NSBA Urges U.S. Supreme Court to Protect School District's Right to Manage Classroom Teacher Speech

 

Alexandria, Va. - June 21 -- The National School Boards Association has filed an amicus brief that urges the U.S. Supreme Court to protect the right of government agencies, including public school districts, to effectively manage their workforce without employees raising complaints of possible First Amendment violations.

The case, Garcetti v. Ceballos, involves First Amendment protection for public employees' speech while on the job.  In 2004, the Ninth U.S. Circuit Court of Appeals effectively ruled that any public employees' job-related speech made at work on a matter of public concern is protected by the First Amendment.  The NSBA amicus brief  asks the Supreme Court to overturn the lower court ruling.

"We believe it is extremely important that school boards retain their longstanding discretion over classroom speech that is directed to impressionable students," said Anne L. Bryant, NSBA executive director.  "School boards have a responsibility to help influence and shape our young people's lives.  It is crucial that boards also have the authority to make sure that classroom teaching is consistent with the district's curriculum."

NSBA supports First Amendment protection for public employees, including teachers, when they are speaking as concerned citizens outside the classroom.

The amicus brief points out that schools have been at the center of the public employee free speech debate for more than 35 years since teachers are, by the nature of their job, paid to speak.  However, the courts traditionally have deferred to a school district's obligation to determine what may be taught in the classroom and at school activities.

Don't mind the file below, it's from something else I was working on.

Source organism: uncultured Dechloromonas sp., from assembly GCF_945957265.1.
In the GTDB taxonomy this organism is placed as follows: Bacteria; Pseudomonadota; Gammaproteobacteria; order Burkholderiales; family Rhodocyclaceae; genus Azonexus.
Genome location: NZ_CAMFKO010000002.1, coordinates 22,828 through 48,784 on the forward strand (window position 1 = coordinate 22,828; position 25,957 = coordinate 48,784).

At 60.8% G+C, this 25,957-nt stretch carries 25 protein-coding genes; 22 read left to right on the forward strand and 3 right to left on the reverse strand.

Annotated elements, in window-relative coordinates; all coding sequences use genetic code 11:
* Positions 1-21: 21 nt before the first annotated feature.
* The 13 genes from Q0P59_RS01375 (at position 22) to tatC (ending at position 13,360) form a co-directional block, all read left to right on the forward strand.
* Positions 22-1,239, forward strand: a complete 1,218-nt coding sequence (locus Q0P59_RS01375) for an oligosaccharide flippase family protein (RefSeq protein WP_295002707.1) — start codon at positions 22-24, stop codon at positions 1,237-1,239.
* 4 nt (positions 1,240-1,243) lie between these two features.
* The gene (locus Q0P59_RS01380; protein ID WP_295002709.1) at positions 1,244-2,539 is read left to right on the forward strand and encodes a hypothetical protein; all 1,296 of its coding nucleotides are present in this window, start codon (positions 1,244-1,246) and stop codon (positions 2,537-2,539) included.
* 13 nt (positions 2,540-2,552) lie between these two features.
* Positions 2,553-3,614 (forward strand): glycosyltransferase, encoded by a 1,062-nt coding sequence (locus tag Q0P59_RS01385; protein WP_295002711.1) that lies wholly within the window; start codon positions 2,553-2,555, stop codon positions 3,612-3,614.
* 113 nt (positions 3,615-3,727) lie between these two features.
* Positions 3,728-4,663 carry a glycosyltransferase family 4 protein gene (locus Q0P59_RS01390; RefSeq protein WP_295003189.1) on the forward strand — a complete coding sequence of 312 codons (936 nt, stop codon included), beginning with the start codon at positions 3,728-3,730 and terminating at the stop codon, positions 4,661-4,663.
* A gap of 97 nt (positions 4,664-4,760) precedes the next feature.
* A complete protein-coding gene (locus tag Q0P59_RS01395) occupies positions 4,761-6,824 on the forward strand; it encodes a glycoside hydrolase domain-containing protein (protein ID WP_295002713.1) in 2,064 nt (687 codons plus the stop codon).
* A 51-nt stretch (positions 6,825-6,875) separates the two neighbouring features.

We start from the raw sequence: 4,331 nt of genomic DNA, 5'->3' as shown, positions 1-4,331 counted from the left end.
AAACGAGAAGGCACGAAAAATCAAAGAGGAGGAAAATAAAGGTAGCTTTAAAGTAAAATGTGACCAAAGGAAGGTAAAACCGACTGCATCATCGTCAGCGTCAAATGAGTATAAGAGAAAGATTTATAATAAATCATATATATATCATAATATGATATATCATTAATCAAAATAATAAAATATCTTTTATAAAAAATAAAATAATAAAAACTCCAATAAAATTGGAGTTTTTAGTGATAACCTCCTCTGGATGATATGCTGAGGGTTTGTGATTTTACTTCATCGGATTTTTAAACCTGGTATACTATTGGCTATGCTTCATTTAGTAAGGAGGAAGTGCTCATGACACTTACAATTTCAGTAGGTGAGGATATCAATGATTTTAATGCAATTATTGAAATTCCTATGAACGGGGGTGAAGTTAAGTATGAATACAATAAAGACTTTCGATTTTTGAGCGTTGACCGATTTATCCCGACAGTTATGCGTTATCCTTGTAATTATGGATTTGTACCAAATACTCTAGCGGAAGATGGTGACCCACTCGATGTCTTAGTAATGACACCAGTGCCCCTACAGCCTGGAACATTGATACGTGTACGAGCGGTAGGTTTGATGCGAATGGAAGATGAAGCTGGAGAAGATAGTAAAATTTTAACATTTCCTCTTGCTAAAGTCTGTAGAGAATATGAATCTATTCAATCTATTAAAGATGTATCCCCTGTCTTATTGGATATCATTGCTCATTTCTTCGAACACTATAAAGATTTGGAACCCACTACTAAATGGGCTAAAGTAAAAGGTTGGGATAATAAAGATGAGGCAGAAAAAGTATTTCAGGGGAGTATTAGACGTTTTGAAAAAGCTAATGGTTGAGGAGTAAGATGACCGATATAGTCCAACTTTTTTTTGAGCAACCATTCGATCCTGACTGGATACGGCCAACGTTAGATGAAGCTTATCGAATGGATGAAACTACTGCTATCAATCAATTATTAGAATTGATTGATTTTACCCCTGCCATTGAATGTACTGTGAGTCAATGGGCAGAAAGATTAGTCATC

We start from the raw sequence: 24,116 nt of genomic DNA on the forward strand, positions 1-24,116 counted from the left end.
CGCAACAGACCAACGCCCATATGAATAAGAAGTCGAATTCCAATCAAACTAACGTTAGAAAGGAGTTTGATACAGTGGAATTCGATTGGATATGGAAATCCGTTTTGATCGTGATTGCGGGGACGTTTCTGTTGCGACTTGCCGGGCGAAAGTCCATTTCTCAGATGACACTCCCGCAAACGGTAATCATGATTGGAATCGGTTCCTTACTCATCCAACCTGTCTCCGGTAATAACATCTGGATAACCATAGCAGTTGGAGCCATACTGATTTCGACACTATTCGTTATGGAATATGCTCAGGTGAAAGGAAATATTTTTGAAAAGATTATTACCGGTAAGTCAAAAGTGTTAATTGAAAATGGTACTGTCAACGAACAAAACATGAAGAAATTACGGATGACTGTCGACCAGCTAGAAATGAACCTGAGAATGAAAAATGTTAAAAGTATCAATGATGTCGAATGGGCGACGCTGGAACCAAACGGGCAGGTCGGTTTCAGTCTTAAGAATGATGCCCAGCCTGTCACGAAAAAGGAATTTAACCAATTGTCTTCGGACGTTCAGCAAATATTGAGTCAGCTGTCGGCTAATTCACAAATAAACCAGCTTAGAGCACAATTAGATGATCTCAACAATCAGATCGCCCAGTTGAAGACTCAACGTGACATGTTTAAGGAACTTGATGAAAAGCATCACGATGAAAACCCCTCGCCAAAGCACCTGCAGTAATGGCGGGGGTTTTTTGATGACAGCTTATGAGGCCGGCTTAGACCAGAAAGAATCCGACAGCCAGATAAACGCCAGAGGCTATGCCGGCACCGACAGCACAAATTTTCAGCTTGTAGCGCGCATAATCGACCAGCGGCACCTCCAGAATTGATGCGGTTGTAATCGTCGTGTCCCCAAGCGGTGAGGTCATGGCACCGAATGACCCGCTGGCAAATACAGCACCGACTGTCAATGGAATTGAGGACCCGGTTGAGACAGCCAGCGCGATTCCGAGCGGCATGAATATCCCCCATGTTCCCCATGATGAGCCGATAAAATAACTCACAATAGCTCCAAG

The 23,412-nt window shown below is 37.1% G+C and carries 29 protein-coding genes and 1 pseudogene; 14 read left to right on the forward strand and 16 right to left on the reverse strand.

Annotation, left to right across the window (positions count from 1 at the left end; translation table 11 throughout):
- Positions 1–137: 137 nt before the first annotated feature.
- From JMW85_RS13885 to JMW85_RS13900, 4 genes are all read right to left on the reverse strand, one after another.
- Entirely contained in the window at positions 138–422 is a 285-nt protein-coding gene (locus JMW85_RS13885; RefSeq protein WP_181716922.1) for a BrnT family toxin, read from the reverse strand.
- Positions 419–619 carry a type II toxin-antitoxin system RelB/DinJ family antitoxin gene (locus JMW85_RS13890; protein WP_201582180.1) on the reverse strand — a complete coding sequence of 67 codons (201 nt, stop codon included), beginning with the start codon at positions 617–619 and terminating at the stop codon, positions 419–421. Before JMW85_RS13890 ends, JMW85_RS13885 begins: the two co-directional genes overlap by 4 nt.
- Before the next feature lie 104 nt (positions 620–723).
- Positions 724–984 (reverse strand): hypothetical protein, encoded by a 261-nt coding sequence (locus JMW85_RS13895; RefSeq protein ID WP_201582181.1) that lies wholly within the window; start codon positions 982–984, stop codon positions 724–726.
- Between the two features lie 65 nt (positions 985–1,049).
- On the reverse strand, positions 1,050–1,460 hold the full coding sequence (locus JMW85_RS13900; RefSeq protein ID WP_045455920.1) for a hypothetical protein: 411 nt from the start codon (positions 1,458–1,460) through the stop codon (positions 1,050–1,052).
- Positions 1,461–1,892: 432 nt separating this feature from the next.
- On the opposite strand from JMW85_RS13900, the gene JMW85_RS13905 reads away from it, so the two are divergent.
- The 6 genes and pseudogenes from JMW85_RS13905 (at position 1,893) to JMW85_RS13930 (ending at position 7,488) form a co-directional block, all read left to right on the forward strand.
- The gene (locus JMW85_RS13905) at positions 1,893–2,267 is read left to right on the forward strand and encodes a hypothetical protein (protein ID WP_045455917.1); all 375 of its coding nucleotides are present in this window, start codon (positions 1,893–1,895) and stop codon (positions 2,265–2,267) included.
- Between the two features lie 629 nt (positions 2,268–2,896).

"The lower court ruling could undermine schools' ability to manage their employees and implement the curriculum by creating the presumption that virtually all public employee speech is automatically entitled to First Amendment protection," said Julie Underwood, NSBA general counsel.  "When a teacher speaks in the classroom during school hours it is as a public employee and not as a citizen.  The First Amendment simply does not cover this form of expression."

The  amicus brief  cited several examples where teachers, if the lower court ruling were to stand, could use the classroom as a platform for their own agenda without fear of discipline. Classrooms could be turned into free-for-all debates where teachers would be able to persuade students on various sensitive topics without regard to school curriculum.

"Schools would be severely restricted in fulfilling their mission of educating all students if everything teachers say in the classroom raises First Amendment issues," Underwood said.  "Every personnel action taken by a school board, including disciplining or terminating employees, could be transformed into a constitutional crisis."

Underwood said that regardless of the facts of this case, school boards could be forced into spending a substantial amount of time and taxpayer money to resolve a claim that should not even be protected by law.

The National School Boards Association, a federation of state school boards associations representing more than 95,000 local school board members, closely monitors the courts and regularly files friend-of-the-court briefs in cases that affect the nation's 50 million public school students.

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